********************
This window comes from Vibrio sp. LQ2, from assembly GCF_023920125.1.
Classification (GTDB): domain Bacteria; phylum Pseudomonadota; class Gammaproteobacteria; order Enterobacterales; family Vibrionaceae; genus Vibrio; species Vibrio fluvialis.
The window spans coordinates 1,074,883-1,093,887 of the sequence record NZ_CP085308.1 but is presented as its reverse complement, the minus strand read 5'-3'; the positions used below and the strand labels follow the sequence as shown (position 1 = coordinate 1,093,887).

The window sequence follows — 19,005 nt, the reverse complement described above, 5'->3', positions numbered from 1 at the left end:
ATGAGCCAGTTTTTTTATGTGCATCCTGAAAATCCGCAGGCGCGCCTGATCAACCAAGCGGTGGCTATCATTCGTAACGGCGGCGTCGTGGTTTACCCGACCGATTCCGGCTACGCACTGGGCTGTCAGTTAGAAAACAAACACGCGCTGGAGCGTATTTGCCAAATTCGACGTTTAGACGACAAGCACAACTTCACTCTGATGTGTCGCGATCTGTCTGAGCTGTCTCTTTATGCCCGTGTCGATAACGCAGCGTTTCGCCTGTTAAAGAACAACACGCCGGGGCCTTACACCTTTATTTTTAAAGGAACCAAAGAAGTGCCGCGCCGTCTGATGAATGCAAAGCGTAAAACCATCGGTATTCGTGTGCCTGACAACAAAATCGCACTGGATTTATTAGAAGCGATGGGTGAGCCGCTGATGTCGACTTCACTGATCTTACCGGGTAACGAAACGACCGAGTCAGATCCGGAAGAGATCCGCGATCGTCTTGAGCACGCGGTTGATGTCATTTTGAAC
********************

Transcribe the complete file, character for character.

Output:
This window comes from Vibrio sp. LQ2, from assembly GCF_023920125.1.
Classification (GTDB): domain Bacteria; phylum Pseudomonadota; class Gammaproteobacteria; order Enterobacterales; family Vibrionaceae; genus Vibrio; species Vibrio fluvialis.
The window spans coordinates 1,074,883-1,093,887 of the sequence record NZ_CP085308.1 but is presented as its reverse complement, the minus strand read 5'-3'; the positions used below and the strand labels follow the sequence as shown (position 1 = coordinate 1,093,887).

The window sequence follows — 19,005 nt, the reverse complement described above, 5'->3', positions numbered from 1 at the left end:
ATGAGCCAGTTTTTTTATGTGCATCCTGAAAATCCGCAGGCGCGCCTGATCAACCAAGCGGTGGCTATCATTCGTAACGGCGGCGTCGTGGTTTACCCGACCGATTCCGGCTACGCACTGGGCTGTCAGTTAGAAAACAAACACGCGCTGGAGCGTATTTGCCAAATTCGACGTTTAGACGACAAGCACAACTTCACTCTGATGTGTCGCGATCTGTCTGAGCTGTCTCTTTATGCCCGTGTCGATAACGCAGCGTTTCGCCTGTTAAAGAACAACACGCCGGGGCCTTACACCTTTATTTTTAAAGGAACCAAAGAAGTGCCGCGCCGTCTGATGAATGCAAAGCGTAAAACCATCGGTATTCGTGTGCCTGACAACAAAATCGCACTGGATTTATTAGAAGCGATGGGTGAGCCGCTGATGTCGACTTCACTGATCTTACCGGGTAACGAAACGACCGAGTCAGATCCGGAAGAGATCCGCGATCGTCTTGAGCACGCGGTTGATGTCATTTTGAAC